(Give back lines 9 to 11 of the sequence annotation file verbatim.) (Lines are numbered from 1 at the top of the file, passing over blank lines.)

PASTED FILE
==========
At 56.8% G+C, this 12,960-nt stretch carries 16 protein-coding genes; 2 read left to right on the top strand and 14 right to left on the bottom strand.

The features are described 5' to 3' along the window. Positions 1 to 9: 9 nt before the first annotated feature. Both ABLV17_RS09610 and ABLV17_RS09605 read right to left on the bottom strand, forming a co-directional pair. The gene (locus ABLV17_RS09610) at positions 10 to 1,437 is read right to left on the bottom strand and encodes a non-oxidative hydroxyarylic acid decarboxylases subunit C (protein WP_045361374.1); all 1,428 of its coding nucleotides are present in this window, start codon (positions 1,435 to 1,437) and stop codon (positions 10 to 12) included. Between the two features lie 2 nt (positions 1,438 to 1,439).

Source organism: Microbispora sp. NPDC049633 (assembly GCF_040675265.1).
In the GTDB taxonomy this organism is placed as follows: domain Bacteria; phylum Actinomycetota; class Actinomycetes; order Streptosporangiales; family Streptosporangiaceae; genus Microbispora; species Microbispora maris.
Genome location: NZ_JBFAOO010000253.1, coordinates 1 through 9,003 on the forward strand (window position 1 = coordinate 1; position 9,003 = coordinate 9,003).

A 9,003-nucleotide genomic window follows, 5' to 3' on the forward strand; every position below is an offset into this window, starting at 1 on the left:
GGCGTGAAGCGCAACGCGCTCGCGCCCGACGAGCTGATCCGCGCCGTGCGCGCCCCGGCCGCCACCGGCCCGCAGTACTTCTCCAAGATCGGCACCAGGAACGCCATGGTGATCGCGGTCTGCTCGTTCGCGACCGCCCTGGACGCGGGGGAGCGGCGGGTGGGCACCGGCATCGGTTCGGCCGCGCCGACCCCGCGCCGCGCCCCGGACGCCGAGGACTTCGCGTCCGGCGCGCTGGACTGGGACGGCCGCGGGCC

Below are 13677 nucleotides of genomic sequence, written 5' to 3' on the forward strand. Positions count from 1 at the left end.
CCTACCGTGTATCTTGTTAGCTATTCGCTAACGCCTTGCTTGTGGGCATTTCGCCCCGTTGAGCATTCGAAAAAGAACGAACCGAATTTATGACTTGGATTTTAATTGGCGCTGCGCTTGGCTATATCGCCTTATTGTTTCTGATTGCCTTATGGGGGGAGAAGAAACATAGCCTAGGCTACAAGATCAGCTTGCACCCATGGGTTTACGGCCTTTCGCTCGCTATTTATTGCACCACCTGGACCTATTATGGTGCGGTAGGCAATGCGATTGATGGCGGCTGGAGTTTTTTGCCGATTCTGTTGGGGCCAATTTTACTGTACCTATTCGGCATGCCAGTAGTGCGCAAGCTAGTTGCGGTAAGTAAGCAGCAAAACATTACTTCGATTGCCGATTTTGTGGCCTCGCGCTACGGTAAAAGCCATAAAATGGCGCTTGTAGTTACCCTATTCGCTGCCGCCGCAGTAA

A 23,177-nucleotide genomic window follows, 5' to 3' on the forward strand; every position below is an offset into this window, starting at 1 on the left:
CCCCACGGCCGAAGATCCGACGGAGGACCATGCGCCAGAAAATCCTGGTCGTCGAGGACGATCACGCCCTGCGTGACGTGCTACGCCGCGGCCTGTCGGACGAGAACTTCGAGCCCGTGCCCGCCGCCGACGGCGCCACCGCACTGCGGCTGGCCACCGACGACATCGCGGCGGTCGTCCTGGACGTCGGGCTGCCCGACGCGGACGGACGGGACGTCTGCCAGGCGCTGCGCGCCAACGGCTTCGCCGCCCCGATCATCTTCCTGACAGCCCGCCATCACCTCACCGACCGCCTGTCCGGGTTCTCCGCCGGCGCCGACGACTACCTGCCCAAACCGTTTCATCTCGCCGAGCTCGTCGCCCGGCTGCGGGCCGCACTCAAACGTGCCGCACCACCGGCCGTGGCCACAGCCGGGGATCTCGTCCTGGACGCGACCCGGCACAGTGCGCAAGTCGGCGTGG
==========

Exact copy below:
CCTACCGTGTATCTTGTTAGCTATTCGCTAACGCCTTGCTTGTGGGCATTTCGCCCCGTTGAGCATTCGAAAAAGAACGAACCGAATTTATGACTTGGATTTTAATTGGCGCTGCGCTTGGCTATATCGCCTTATTGTTTCTGATTGCCTTATGGGGGGAGAAGAAACATAGCCTAGGCTACAAGATCAGCTTGCACCCATGGGTTTACGGCCTTTCGCTCGCTATTTATTGCACCACCTGGACCTATTATGGTGCGGTAGGCAATGCGATTGATGGCGGCTGGAGTTTTTTGCCGATTCTGTTGGGGCCAATTTTACTGTACCTATTCGGCATGCCAGTAGTGCGCAAGCTAGTTGCGGTAAGTAAGCAGCAAAACATTACTTCGATTGCCGATTTTGTGGCCTCGCGCTACGGTAAAAGCCATAAAATGGCGCTTGTAGTTACCCTATTCGCTGCCGCCGCAGTAA

A 23,177-nucleotide genomic window follows, 5' to 3' on the forward strand; every position below is an offset into this window, starting at 1 on the left:
CCCCACGGCCGAAGATCCGACGGAGGACCATGCGCCAGAAAATCCTGGTCGTCGAGGACGATCACGCCCTGCGTGACGTGCTACGCCGCGGCCTGTCGGACGAGAACTTCGAGCCCGTGCCCGCCGCCGACGGCGCCACCGCACTGCGGCTGGCCACCGACGACATCGCGGCGGTCGTCCTGGACGTCGGGCTGCCCGACGCGGACGGACGGGACGTCTGCCAGGCGCTGCGCGCCAACGGCTTCGCCGCCCCGATCATCTTCCTGACAGCCCGCCATCACCTCACCGACCGCCTGTCCGGGTTCTCCGCCGGCGCCGACGACTACCTGCCCAAACCGTTTCATCTCGCCGAGCTCGTCGCCCGGCTGCGGGCCGCACTCAAACGTGCCGCACCACCGGCCGTGGCCACAGCCGGGGATCTCGTCCTGGACGCGACCCGGCACAGTGCGCAAGTCGGCGTGG